Four Tips for Smoother Digital Asset Management Implementations

This feature article was written by Ralph Windsor, Editor of DAM News and Project Director for DAM Consultants, Daydream.

One of the less widely understood realities of Digital Asset Management implementations is that at least half of the factors that decide whether or not the initiative succeeds or fails does not relate to the product, but the planning (or rather the lack of it) carried out by the end user.  This is not to say that a poor choice of DAM system does not impact the ROI that can be obtained, but having been involved in well over 100 DAM implementations, most of the biggest challenges stemmed from organisational, communication or people-related issues rather than technical ones.

In this article, I present a few tips those who are tasked with implementing DAM can use to help guide their own project planning activities.

1. Start planning implementation well before you begin looking at product

Perhaps the most common mistake made by end-users with DAM implementations is starting the process by contacting a bunch of vendors and asking for product demos. This is not an ideal place to begin because you need to have a good idea of your requirements before you can accurately assess whether a given product is suitable for you or not.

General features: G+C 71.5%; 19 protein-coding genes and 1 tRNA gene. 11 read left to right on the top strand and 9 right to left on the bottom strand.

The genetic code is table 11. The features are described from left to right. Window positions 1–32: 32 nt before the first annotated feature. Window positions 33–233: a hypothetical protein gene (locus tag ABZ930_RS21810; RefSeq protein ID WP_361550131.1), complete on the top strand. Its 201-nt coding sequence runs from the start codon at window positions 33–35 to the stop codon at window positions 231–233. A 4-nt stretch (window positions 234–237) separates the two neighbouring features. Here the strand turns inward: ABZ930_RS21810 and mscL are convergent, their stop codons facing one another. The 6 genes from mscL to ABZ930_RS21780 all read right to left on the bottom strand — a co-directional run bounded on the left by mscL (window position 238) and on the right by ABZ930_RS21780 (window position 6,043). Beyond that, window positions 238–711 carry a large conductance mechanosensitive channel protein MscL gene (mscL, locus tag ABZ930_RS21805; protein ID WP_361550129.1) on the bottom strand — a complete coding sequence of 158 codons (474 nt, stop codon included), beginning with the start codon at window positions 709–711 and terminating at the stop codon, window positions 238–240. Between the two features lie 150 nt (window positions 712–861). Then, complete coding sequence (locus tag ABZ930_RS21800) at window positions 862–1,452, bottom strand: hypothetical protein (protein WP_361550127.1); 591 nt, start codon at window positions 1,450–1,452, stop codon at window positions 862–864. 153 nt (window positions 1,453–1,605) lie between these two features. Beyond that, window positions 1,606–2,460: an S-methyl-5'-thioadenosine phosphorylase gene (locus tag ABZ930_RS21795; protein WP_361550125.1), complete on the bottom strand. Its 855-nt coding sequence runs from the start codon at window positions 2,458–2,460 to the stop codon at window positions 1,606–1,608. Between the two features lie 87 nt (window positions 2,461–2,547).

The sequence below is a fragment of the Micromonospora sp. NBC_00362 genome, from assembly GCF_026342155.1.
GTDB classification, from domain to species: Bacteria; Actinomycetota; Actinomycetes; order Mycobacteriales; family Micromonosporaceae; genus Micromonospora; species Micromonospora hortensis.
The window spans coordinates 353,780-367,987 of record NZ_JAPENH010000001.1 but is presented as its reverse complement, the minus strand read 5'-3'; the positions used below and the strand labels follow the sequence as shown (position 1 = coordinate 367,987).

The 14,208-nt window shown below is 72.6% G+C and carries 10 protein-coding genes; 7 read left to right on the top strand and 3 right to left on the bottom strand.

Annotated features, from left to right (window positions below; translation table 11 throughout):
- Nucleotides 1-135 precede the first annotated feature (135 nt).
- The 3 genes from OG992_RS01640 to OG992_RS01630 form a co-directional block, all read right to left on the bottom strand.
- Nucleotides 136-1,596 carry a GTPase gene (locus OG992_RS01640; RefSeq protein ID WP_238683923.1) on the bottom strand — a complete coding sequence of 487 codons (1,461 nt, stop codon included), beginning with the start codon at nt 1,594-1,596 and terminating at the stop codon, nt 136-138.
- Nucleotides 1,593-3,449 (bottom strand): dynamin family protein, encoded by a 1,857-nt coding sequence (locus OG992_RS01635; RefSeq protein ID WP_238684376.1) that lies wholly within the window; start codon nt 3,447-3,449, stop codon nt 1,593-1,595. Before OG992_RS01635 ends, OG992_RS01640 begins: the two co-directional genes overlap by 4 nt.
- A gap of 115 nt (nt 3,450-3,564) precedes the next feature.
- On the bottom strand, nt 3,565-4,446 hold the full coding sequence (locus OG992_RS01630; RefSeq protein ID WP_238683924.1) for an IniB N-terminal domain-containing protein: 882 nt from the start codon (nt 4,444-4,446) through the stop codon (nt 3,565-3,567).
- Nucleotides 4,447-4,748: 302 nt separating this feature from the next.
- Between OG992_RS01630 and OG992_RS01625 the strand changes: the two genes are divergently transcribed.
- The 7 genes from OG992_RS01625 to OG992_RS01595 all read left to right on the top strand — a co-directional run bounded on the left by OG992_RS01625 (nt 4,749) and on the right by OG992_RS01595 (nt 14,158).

There are some good reasons why DAM implementation ends up being so product-centric.  Partly this is because end-users can feel better about themselves without actually having to do very much actual work to progress a project.  The act of looking at product demos (if done without adequate prior planning) can end up being a passive ‘window shopping’ exercise.  The other reason is because the sell-side of the market is so technology and product-focussed, this is despite the fact that it is widely acknowledged that people are the most important element of DAM initiatives.